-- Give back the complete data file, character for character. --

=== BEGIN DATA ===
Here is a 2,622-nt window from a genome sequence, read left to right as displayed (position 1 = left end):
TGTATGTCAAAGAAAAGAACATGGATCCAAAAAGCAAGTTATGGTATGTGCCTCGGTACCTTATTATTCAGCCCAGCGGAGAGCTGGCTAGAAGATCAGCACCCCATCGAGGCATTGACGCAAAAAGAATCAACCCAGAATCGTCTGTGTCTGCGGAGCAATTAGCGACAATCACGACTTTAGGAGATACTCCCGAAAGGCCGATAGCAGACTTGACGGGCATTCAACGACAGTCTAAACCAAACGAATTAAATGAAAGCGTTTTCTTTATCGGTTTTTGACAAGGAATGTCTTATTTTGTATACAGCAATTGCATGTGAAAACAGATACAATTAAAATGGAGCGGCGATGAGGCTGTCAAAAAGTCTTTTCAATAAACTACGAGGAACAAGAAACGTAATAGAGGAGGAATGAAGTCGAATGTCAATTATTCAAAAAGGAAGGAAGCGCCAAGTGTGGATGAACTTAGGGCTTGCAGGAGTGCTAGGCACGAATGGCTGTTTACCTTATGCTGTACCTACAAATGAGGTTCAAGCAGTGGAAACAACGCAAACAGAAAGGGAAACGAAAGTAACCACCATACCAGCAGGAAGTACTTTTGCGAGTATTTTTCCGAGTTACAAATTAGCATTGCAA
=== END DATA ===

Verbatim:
Here is a 2,622-nt window from a genome sequence, read left to right as displayed (position 1 = left end):
TGTATGTCAAAGAAAAGAACATGGATCCAAAAAGCAAGTTATGGTATGTGCCTCGGTACCTTATTATTCAGCCCAGCGGAGAGCTGGCTAGAAGATCAGCACCCCATCGAGGCATTGACGCAAAAAGAATCAACCCAGAATCGTCTGTGTCTGCGGAGCAATTAGCGACAATCACGACTTTAGGAGATACTCCCGAAAGGCCGATAGCAGACTTGACGGGCATTCAACGACAGTCTAAACCAAACGAATTAAATGAAAGCGTTTTCTTTATCGGTTTTTGACAAGGAATGTCTTATTTTGTATACAGCAATTGCATGTGAAAACAGATACAATTAAAATGGAGCGGCGATGAGGCTGTCAAAAAGTCTTTTCAATAAACTACGAGGAACAAGAAACGTAATAGAGGAGGAATGAAGTCGAATGTCAATTATTCAAAAAGGAAGGAAGCGCCAAGTGTGGATGAACTTAGGGCTTGCAGGAGTGCTAGGCACGAATGGCTGTTTACCTTATGCTGTACCTACAAATGAGGTTCAAGCAGTGGAAACAACGCAAACAGAAAGGGAAACGAAAGTAACCACCATACCAGCAGGAAGTACTTTTGCGAGTATTTTTCCGAGTTACAAATTAGCATTGCAA